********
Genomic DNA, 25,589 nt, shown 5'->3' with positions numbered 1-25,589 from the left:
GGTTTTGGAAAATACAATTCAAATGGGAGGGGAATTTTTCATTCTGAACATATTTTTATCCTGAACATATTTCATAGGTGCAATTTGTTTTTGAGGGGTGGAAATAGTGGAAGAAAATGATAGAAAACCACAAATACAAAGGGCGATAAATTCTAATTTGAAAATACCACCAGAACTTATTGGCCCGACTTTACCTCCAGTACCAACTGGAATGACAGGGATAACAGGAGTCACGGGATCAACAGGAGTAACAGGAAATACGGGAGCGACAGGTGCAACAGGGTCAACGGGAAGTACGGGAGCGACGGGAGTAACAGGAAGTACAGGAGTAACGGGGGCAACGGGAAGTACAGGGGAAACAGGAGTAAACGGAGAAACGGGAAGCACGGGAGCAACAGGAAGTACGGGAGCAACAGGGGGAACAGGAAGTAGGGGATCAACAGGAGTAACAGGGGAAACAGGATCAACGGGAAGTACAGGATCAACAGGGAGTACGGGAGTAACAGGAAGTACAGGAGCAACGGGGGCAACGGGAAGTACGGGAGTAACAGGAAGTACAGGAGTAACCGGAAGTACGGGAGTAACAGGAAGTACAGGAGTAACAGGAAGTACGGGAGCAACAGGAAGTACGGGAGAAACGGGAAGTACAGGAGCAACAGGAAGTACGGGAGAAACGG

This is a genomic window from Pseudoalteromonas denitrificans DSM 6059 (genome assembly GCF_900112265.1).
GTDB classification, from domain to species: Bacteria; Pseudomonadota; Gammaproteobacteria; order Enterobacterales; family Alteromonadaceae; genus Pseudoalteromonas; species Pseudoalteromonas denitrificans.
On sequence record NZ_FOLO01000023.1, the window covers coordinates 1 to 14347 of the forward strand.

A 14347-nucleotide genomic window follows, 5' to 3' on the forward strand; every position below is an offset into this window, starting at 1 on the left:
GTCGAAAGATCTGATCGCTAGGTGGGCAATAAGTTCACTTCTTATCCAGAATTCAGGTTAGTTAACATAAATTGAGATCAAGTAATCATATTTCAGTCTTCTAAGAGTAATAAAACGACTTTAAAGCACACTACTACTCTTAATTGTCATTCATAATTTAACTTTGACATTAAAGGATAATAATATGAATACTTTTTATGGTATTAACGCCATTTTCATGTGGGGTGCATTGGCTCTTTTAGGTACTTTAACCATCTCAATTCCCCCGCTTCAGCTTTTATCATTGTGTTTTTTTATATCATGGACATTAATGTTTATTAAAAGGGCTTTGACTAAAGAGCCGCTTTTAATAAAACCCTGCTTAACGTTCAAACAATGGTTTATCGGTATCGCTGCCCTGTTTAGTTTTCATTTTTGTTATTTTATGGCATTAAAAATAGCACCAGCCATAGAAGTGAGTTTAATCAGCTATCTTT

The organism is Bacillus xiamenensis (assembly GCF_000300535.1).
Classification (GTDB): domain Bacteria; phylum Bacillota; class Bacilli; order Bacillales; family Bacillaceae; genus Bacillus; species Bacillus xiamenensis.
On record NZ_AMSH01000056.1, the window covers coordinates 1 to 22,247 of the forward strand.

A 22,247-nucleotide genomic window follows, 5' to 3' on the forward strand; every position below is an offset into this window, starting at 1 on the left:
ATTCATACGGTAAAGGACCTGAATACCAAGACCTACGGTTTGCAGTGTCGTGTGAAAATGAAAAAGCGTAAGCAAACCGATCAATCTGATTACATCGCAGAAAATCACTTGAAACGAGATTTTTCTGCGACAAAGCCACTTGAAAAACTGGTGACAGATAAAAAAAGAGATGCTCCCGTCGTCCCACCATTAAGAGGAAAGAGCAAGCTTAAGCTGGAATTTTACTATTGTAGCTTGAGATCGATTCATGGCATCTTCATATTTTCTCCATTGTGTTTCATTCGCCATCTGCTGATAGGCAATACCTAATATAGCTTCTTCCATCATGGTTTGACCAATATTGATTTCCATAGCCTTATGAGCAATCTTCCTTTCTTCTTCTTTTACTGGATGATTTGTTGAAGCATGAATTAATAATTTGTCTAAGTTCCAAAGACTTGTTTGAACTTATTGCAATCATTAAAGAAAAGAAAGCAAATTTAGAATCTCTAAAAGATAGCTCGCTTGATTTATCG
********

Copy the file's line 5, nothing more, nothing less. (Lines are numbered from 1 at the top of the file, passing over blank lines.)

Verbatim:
On sequence record NZ_FOLO01000023.1, the window covers coordinates 1 to 14347 of the forward strand.